(Sponsored) Modest Fashion and Its Impact in the Political Scene in the Heat of Islamophobia

(Sponsored) Modest Fashion and Its Impact in the Political Scene in the Heat of Islamophobia | wmona | News And Opinions

There is always someone, somewhere, having a field day, discussing and having a say on the fashion preferences of Muslim women. Politicians, businesspersons, and even fashion designers – it seems the world is obsessed with the hijab-wearing woman and would stop at nothing to continue oppressing the wearers of this symbolic clothing piece. The hijab has been perceived as a symbol of slavery, oppression, and everything unpleasant. Yet, it has been successfully used by today’s Muslim woman to exert political influence.

For much of the last 100 years, there have been battles over just how impactful modest clothing has been. This has instigated male elites to further agendas that have had little to no significance to the lives of women. But in the long run, these efforts, though unintended, have made Muslim women and their clothing preferences important national symbols, with women now assuming prominent roles in defining what modern citizenship should mean. So, even if modest fashion has resulted from several politically motivated attempts to control women, it has now become a practice through which women can exert their influence in the political scene.

Though it means different things to different people, modest fashion is generally understood as women wearing long sleeves with a high neckline, and designed to descend to the ankle. The outfits are loose, with some form of head covering that could be draped in different unique styles. Women who may prefer any trendy wears combine them with covered-up clothing pieces that cover important parts of the body.

Over time, fashion designers – big and small – got involved in the production and sale of trendy Islamic wears. Today, the modest fashion market is a lucrative industry with countries like Turkey, Indonesia, and Malaysia taking the lead outside of the Western countries. In 2010, a Turkish newspaper Milliyet estimated the global modest fashion industry to be worth around $2.9 billion. In 2013, the Muslim consumer spending on modest clothing increased to $266 billion, according to the Global Islamic Economy report, representing an 11.9 percent increase within three years. In fact, according to the same report, the market is expected to be worth around $499 billion by 2019.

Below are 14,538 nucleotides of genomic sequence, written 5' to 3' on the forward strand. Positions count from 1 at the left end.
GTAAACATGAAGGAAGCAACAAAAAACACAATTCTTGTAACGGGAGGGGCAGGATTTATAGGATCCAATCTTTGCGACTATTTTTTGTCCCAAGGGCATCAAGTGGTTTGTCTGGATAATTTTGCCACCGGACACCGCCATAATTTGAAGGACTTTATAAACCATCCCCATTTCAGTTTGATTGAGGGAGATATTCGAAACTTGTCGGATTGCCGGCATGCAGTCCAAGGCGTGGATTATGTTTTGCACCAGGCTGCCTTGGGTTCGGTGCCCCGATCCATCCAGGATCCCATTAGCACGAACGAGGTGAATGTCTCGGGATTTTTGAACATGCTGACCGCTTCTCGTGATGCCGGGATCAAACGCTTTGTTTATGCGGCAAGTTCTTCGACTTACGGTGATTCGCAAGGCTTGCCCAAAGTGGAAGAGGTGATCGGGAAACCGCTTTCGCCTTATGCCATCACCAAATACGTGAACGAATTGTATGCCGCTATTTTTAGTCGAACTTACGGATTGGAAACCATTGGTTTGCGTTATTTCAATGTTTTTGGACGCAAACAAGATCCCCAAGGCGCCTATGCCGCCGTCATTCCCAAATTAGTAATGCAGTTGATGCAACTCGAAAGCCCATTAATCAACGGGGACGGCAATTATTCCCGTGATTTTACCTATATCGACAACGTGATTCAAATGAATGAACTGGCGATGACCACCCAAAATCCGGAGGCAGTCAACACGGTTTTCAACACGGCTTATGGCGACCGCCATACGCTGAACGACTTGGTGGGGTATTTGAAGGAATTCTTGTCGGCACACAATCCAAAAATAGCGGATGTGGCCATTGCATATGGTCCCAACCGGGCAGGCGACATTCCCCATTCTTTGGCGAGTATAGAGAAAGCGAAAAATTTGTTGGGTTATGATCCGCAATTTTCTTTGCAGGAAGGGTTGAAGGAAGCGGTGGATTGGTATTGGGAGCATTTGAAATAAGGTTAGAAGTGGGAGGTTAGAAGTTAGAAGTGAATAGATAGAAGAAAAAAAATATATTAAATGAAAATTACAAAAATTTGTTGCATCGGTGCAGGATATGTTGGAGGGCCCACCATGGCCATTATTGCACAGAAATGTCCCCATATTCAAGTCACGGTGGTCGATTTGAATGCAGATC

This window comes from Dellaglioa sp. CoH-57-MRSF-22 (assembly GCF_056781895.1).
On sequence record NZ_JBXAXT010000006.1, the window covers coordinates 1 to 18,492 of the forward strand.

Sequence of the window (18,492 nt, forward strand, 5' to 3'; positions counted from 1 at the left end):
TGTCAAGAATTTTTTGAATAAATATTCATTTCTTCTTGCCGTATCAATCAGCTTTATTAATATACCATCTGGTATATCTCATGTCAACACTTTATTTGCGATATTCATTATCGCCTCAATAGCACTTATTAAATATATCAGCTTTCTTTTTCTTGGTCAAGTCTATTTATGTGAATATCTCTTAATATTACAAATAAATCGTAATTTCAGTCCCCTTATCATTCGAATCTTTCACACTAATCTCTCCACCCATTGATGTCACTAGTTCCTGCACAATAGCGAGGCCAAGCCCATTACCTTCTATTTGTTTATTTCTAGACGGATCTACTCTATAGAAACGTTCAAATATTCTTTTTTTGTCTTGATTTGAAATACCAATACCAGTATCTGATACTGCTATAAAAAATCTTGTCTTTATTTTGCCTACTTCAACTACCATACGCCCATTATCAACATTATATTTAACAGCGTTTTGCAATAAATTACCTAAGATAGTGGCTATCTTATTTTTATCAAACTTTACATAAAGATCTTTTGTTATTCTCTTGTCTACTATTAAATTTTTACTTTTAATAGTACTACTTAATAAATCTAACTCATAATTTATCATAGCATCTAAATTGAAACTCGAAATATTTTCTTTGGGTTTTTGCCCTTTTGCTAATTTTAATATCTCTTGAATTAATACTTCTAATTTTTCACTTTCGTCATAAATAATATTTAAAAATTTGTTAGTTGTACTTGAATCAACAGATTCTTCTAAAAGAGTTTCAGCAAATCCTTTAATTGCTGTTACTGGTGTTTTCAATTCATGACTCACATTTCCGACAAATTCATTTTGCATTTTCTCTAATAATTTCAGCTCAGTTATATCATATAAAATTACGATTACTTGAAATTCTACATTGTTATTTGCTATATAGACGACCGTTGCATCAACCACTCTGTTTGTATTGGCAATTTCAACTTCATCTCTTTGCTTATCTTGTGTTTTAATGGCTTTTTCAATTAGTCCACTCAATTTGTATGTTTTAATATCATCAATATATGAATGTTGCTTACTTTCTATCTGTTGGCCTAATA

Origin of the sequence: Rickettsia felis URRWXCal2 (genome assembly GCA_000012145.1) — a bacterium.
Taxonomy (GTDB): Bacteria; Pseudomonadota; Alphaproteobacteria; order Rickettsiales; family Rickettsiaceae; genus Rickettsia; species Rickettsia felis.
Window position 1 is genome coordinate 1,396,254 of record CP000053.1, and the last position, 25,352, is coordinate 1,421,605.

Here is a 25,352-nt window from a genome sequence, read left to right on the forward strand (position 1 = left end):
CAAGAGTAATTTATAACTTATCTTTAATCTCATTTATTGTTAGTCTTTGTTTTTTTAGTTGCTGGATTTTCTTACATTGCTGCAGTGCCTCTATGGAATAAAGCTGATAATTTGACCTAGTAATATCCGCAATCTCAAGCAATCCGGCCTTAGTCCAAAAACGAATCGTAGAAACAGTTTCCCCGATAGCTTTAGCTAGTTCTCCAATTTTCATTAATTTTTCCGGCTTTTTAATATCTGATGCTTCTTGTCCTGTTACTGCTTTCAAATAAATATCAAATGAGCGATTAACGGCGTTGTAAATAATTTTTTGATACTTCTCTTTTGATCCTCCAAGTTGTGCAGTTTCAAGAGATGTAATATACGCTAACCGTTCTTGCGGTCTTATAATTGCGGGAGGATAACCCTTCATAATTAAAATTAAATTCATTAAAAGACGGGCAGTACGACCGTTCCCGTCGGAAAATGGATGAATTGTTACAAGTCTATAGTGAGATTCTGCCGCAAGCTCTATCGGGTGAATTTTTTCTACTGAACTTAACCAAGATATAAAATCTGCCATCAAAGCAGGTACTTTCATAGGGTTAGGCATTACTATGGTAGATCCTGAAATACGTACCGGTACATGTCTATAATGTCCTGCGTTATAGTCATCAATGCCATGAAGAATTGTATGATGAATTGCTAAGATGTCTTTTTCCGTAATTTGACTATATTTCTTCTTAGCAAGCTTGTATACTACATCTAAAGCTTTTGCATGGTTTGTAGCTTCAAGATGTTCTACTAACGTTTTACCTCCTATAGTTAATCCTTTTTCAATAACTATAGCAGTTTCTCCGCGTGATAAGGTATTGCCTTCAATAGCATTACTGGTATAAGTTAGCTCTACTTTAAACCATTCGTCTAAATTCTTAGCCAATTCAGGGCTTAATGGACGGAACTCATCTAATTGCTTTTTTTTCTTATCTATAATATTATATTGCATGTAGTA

The increasing value of the modest fashion industry means the Muslim consumer is no push-over. Elizabeth Bucar, a modest fashion enthusiast who has been researching this fashion niche since 2004, conducted a comparative investigation to uncover how hijab has helped to exert political influence today. “While there have been studies of Muslim women’s clothing in many individual countries, there are few cross-cultural and transnational comparisons. As I undertook such a comparison over the next dozen years, I found surprise, pleasure, and delight in pious fashion”, Elizabeth Bucar wrote.

According to Elizabeth, her conversations which revolved around modest fashion “challenged those neat intellect boxes” to which she had become used to in the United States. She says the hijab does not only offer a breezy feel, but “conveys a vision of public femininity that, despite the strict rules of this Islamic Republic, valorizes a free spirit and sense of ease in the face of authoritarian rule”. Modest fashion is increasingly becoming popular – and as a number of Western trends and aesthetics are added to Islamic clothing, the modest fashion market will continue to have its moment.

The owner of the well-known company Hidden Pearls mentions how modest fashion is not just tailored to Muslims but also to non-muslims. A lot of their customers surprisingly are often non-muslims or revert muslims. She says that people often ask for more variety, style and colour as often these things tend to be lacking in modest wear. This explains why companies are now trying really hard to meet the needs of the modest dressers. But she then goes onto say that when you look at countries, e.g. France, like many Western countries, has a problem with Islamic clothing. From banning the veil to actors refusing to go on stage because a niqab is in the audience, modest fashion has become much of a clear Islamic symbol to be treated as a threat to the secular being of a country. However she is proud that the inclusion of modest fashion in mainstream fashion labels has been a major success thus far – and it should be applauded. Muslim women do not need to visit separate stores for their clothing needs or be made to feel the market cannot accommodate them.

Beautiful modest (or Islamic) clothing can make Islam and its symbols more appealing to non-Muslims. With more and more women developing interest in fashionable modest wears, Islamophobia and all of its garbage will soon have no hold. These women have the potential to rehabilitate the public image of Islam, with many persons now ready to listen.

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